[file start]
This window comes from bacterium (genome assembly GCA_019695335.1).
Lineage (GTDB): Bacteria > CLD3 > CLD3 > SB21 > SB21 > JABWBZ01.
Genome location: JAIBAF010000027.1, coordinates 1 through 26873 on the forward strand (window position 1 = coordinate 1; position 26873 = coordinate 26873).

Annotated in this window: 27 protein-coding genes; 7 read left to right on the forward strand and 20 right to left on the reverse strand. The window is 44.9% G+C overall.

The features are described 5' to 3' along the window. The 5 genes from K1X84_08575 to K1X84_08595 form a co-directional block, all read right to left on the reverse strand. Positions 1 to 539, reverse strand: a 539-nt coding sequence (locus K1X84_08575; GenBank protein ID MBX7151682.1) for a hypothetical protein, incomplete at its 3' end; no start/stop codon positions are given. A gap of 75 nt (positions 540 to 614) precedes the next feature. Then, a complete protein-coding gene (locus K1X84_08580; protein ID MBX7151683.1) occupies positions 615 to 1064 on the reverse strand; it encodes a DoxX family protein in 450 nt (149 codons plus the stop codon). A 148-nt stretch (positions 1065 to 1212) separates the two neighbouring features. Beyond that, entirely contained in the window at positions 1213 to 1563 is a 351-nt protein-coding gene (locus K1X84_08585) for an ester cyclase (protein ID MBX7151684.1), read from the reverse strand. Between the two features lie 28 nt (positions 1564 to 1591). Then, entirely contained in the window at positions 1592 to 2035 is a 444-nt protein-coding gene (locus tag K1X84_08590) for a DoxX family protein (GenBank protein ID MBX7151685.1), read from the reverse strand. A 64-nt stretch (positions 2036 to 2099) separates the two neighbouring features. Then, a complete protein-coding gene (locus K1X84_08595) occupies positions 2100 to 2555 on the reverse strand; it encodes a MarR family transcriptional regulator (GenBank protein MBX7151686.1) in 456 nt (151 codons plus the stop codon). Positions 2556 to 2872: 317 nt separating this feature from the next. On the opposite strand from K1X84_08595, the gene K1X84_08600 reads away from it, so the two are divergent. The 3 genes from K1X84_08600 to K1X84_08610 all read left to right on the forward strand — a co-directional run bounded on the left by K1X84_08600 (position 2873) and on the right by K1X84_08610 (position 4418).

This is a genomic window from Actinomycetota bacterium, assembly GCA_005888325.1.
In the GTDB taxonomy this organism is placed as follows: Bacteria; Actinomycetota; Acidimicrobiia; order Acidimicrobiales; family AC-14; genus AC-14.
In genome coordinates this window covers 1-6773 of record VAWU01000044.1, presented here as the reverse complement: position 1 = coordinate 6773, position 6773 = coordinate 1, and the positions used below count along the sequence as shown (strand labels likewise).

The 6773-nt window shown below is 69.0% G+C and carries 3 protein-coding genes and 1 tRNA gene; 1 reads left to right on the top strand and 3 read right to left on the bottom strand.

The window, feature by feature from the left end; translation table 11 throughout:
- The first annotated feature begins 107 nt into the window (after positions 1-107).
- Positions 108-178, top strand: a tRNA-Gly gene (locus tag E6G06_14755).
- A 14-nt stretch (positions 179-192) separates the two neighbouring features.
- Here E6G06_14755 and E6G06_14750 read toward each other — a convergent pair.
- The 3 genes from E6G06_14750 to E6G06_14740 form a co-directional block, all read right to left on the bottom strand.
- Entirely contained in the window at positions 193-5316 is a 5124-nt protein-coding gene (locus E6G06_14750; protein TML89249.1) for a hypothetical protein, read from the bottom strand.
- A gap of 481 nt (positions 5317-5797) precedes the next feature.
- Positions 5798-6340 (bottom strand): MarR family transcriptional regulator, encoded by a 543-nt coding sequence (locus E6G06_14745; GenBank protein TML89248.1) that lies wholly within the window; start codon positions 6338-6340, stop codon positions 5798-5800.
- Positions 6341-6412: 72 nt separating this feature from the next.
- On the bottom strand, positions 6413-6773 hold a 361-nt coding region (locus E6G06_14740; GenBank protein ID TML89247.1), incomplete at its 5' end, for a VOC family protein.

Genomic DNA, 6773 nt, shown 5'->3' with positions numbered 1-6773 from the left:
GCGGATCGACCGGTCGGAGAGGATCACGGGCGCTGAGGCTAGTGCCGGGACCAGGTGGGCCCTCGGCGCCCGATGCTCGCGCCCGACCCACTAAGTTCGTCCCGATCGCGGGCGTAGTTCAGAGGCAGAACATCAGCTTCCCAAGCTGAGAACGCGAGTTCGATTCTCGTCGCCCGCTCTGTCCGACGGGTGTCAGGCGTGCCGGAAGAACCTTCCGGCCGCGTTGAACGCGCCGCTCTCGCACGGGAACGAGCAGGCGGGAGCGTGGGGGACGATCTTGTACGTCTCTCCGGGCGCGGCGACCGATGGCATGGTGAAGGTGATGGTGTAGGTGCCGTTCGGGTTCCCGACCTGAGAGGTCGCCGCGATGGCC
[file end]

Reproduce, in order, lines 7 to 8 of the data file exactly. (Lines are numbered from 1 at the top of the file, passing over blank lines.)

In the GTDB taxonomy this organism is placed as follows: Bacteria; Actinomycetota; Acidimicrobiia; order Acidimicrobiales; family AC-14; genus AC-14.
In genome coordinates this window covers 1-6773 of record VAWU01000044.1, presented here as the reverse complement: position 1 = coordinate 6773, position 6773 = coordinate 1, and the positions used below count along the sequence as shown (strand labels likewise).